Thursday, May 16, 2013


"I have never said 'Do not pee in the trash cans,' so I can't get mad that someone peed in all the trash cans."
     Those words actually came out of my mouth.  After the lengthy clean up that followed the lying, the manipulation and the tears, I wound up with my 69 lb six year old in my arms, rocking.  In my heart of hearts, I know that he can't cognitively understand empathy or consequences to his actions.  I equate it to an 18 month old that thinks it is funny when they hit you in the face.  You don't punish the infant or toddler because you know that they don't understand that they just hurt you; that their little brain can't comprehend their action yet.  So you patiently correct them and move along.  I feel bold sharing this because I know that many, many people would find this idea insane.  But until you live with a child that has been deeply wounded, you probably can't get it.  And that's okay.  I was there and I still find myself wanting to lash out when I am peeling up wet's hard.
     So that is where we are at.  We are trying to condition our brains to give up (for now, and don't judge) consequences, lectures or really much reaction for things like urinating in the trash can.  This means that my boy is doing everything with me or I am doing it for him.  And guess what? He isn't fighting it.
     As we were attempting to rock, this is what I said:
"No matter what you do in this life, I am strong enough to handle it.  There isn't anything you can do that I am not strong enough for.  I can do this because God chose me for you and because my strength is really His strength.  I will freak out.  I will cry.  But I will still be here with you. "
    And then I stumbled and fumbled my way to cradle him in my arms all the way to bed.  That's how we're rolling (for now).


  1. God's strength is amazing. And I'm seeing it through you, right now, in reading this post.

  2. I went to a training this week as part of my foster care license renewal classes on therapuetic crisis intervention. It was very well done by a couple of guys that have each worked for over a decade at the center with the highest level of residential treatment(only thing above would be a hospital psych ward) in our state. And they started the training by saying that their whole philosophy is based on the saying "Kids do well if they can." Basically saying that kids aren't bad to be bad. And said he's always thought of reward/consequence systems for kids like this are as effective as someone offering him a million dollars to play NFL level football. He can't play football. And the million dollars wouldn't be motivating, it would only be frustrating, because he CAN"T play football. And offering someone a reward for something they can't do, or giving a consequence for not doing something that they can't do, will not make them magically able to do it. Your post made me think of this. You're not alone, and your lack of "consequences" isn't crazy. When I was driving home today from a soccer game, and my youngest foster son was trying to break the window by kicking it(I dont remember why), I just kept chanting in my head "Kids do well if they can". And kept reminding myself that as frustrating as those behaviors are for me, they are even more frustrating for him.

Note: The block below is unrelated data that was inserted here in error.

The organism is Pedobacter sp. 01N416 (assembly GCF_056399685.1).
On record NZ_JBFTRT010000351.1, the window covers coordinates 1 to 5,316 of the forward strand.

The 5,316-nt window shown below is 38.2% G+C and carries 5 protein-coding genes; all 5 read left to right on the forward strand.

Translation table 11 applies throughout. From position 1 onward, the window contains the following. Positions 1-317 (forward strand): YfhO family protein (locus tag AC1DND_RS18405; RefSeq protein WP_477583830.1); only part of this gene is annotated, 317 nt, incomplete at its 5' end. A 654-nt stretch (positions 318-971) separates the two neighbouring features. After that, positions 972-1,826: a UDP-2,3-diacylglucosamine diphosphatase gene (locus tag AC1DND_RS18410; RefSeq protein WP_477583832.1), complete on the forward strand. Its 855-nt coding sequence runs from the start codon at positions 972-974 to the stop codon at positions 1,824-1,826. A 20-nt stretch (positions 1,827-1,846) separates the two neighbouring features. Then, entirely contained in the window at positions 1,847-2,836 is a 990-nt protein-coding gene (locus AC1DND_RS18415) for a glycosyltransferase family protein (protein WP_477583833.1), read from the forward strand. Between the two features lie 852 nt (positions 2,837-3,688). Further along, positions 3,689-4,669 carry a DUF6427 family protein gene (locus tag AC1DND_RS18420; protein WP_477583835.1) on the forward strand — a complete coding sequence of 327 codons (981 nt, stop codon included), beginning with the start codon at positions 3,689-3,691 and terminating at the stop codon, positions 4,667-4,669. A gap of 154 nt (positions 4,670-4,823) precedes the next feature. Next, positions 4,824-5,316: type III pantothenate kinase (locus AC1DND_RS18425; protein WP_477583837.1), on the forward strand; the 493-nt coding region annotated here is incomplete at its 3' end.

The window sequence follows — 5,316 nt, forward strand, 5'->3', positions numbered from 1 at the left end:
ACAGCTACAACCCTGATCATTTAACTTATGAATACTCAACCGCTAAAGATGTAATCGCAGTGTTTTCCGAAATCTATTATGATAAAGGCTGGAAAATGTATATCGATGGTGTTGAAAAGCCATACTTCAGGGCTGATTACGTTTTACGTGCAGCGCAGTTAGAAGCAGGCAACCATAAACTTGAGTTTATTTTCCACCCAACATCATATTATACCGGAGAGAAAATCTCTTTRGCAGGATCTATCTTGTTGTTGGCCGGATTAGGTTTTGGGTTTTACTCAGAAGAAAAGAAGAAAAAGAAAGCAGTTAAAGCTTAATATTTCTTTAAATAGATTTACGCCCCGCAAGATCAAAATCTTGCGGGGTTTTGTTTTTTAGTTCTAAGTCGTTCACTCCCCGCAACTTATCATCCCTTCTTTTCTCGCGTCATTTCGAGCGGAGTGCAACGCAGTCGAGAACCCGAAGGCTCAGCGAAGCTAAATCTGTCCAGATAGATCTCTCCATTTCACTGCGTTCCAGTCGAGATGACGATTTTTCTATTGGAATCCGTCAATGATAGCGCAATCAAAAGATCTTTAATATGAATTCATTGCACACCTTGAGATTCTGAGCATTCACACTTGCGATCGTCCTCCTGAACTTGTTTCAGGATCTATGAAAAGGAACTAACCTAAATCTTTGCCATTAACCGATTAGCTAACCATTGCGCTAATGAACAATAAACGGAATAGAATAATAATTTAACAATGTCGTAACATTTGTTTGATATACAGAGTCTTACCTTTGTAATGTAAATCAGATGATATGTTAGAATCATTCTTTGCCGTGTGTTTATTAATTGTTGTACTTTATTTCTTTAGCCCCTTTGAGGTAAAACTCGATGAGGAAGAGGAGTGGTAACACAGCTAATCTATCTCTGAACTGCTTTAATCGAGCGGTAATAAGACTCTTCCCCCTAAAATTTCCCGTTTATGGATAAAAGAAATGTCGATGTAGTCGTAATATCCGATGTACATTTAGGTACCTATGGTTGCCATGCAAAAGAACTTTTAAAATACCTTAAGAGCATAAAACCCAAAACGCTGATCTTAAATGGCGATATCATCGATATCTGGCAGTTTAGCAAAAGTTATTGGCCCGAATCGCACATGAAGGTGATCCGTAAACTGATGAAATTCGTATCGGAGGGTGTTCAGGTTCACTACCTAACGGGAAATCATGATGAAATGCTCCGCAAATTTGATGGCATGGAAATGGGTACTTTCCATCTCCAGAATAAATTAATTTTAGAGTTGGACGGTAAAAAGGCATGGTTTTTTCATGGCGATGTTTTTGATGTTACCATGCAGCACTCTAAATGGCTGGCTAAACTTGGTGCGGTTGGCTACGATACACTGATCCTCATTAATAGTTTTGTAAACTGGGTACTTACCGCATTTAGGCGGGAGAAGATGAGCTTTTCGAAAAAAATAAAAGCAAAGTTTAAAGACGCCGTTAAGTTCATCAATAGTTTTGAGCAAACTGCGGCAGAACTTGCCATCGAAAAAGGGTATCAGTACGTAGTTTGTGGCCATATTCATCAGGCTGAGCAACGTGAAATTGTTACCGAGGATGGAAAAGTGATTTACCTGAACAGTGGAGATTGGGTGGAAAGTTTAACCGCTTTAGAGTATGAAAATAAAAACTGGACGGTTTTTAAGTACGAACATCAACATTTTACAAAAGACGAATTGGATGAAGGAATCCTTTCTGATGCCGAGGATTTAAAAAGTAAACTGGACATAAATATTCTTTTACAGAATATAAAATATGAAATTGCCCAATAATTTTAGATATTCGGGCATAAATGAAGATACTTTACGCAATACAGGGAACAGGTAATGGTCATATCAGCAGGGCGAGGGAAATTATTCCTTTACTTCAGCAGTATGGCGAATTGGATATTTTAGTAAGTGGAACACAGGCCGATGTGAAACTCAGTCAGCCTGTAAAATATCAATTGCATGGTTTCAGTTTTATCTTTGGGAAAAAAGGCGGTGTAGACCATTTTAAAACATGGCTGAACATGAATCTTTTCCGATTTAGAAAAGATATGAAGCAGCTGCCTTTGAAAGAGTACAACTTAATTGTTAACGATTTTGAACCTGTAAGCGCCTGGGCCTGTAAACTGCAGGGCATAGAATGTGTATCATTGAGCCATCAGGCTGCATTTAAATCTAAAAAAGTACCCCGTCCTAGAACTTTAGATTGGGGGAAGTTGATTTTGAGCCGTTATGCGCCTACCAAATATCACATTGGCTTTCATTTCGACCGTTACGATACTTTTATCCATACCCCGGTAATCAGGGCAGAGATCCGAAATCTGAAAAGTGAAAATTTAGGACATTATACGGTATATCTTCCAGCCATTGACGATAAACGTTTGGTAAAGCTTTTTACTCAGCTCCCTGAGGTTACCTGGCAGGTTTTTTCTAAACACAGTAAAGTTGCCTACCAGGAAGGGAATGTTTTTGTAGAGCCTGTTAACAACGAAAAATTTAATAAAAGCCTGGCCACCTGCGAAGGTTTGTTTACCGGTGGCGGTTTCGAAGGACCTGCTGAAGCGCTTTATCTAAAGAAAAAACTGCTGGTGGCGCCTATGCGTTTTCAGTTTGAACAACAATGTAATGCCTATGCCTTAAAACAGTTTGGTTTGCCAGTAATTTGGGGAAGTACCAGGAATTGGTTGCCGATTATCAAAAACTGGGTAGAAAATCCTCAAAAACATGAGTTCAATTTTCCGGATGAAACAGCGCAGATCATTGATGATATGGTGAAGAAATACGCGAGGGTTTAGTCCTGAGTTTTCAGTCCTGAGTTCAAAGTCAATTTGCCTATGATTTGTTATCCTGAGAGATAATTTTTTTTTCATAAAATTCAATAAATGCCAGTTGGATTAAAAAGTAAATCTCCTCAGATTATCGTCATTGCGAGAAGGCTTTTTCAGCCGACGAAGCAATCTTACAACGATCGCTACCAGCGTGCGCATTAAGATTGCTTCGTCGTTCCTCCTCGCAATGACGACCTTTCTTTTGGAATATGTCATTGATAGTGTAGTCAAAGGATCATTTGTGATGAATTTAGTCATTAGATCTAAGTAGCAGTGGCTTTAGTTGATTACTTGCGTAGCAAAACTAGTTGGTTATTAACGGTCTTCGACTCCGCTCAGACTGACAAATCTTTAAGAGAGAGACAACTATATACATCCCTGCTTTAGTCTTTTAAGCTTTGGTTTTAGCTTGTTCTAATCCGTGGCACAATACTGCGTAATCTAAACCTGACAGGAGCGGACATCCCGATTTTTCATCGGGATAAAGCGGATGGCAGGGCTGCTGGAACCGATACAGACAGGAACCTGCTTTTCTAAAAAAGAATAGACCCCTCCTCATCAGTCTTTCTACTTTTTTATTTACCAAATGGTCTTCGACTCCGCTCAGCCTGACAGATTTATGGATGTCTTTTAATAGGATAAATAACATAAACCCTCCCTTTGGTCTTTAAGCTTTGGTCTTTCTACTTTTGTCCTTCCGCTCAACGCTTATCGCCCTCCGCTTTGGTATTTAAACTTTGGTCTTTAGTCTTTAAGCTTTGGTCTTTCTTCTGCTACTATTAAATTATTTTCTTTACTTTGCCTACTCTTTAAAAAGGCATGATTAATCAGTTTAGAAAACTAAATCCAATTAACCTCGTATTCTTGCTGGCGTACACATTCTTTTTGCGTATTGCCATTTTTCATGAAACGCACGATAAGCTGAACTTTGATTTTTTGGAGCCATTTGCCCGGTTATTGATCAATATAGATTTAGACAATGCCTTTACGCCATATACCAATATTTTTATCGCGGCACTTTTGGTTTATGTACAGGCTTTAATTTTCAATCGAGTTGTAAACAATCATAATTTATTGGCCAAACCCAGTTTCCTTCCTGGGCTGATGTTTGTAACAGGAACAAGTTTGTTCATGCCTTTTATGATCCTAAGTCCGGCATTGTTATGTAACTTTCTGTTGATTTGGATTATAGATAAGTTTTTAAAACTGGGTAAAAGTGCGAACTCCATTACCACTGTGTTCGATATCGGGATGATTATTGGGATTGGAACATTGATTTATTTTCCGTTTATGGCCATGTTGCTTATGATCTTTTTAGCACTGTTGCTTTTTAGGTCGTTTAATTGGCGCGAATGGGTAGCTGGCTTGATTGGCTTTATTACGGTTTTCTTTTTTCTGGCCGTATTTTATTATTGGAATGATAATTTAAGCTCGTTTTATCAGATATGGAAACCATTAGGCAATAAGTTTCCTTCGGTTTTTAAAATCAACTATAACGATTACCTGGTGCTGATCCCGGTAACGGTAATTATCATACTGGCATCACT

3. Love this!
    Would you be willing to let us feature this post on "We Are Grafted In"? ( It is a Christian adoption website that seeks to encourage adoptive parents and those considering adoption as well as those with a passion for orphan care and foster care.
    If you are willing, I'd just need a brief bio and a picture to use when it is featured so we can direct our readers back to your blog.
    Just let me know!

    abby @ sparrow-fund . org